On April 23, 2021, Canada’s most powerful court ruled in favour of the Sinixt, saying they have a “constitutionally protected Indigenous right to hunt in ancestral territory north of the border.” It was a historic moment for border nations across the continent, but especially for the Sinixt, who can once again access the land of their ancestors. “We’re not going back to the museum and standing next to the dinosaurs,” Desautel told me with a chuckle when he heard the news. He had gathered with other members of the Sinixt tribe at Kettle Falls to celebrate their existence. “I just want to be able to hunt like my ancestors did.”

THE SUPREME COURT of Canada affirmed what Boyd never doubted: the Sinixt are a people. The West Kootenay is their home, and they did not leave it willingly. The obvious question now is, what does it mean? These are uncharted waters. The Sinixt have returned to pre-contact numbers at about 3,500 strong on the Colville Reservation alone. Though they consider themselves Sinixt first, they are also Americans who, at the very least, now have hunting rights in a West Kootenay valley that generates billions of dollars in hydroelectric power from dams built right after they were declared extinct.

Mark Underhill, the lawyer for the Sinixt, always considered the toughest part of the case to be convincing the court the injustice of what happened to the Sinixt outweighs the fact they are American citizens. “For them, what is on the line is not just their legal rights but their very identity,” he says. Underhill and others are now trying to determine what this new status means, but one of the first steps will be education. A band office has been established in the Slocan Valley, and its staff will play a pivotal role in rebuilding, as will Boyd. She helped produce the recent documentary Older than the Crown about the history of the Sinixt people, and she also teaches her tribe’s language and culture to students at various learning institutions.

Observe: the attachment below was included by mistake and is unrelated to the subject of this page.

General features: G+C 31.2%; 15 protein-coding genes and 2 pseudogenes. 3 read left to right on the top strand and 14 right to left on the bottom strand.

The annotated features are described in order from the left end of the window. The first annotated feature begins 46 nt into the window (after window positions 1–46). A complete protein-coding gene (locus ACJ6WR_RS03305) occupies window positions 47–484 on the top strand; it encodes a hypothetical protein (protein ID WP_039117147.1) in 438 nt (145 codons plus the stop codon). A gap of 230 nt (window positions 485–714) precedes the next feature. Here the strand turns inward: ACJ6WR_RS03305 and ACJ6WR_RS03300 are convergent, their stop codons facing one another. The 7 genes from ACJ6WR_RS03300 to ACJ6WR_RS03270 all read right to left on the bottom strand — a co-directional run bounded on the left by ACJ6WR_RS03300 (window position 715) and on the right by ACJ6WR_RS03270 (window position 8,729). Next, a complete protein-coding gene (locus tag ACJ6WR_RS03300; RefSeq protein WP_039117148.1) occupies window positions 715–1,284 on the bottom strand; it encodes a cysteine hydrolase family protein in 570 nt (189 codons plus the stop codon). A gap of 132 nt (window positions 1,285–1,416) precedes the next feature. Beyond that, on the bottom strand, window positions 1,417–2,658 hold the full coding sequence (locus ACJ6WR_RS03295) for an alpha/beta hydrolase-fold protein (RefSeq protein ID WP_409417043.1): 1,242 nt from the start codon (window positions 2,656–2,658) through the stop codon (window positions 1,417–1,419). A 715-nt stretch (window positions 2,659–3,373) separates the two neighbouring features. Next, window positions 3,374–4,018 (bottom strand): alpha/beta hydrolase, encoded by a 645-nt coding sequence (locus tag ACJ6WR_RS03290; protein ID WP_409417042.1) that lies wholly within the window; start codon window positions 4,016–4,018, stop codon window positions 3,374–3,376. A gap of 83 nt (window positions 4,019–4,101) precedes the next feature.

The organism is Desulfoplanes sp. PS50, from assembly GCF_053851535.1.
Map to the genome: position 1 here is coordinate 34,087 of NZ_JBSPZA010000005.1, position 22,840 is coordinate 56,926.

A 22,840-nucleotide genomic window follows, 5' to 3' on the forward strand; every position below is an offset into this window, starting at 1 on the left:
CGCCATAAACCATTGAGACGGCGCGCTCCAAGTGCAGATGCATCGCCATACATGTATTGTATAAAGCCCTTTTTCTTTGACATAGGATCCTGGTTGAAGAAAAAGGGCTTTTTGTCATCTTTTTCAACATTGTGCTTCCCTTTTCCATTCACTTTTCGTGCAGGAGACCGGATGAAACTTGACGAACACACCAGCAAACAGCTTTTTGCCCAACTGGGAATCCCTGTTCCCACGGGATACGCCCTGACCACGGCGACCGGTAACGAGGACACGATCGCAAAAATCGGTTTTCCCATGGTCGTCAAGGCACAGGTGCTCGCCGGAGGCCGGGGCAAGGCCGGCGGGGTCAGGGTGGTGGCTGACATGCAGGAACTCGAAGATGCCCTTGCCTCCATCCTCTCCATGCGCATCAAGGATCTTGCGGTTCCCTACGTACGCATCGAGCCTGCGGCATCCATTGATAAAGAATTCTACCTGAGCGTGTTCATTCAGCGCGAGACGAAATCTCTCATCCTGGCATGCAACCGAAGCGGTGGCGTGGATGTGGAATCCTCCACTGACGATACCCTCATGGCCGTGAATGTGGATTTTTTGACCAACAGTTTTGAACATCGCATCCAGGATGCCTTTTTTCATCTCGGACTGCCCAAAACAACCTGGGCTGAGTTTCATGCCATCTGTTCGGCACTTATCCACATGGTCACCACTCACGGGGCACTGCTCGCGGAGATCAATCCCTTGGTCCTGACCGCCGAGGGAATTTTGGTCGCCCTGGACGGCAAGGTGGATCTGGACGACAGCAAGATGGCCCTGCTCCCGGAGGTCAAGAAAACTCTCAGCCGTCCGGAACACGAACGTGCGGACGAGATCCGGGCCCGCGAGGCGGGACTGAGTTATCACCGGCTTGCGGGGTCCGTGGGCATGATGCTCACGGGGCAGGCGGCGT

In fact, Boyd says she often finds herself in the strange position of introducing herself to West Kootenay residents whose forefathers forced her people out. It’s customary in this region that city councils, school boards, and other public bodies start meetings by thanking the Ktunaxa, Syilx, and Secwepemc nations, which also claim the West Kootenay as their traditional territory. Recently, the school board in Nakusp decided to say it’s located in Sinixt territory. It’s a start.

One of the first documentaries Bob Keating did for CBC Radio in the Kootenays was the story of the Sinixt people and their fight to prove they exist. It also happened to be the very last story he told for the CBC some 20 years later, before he retired in May 2021.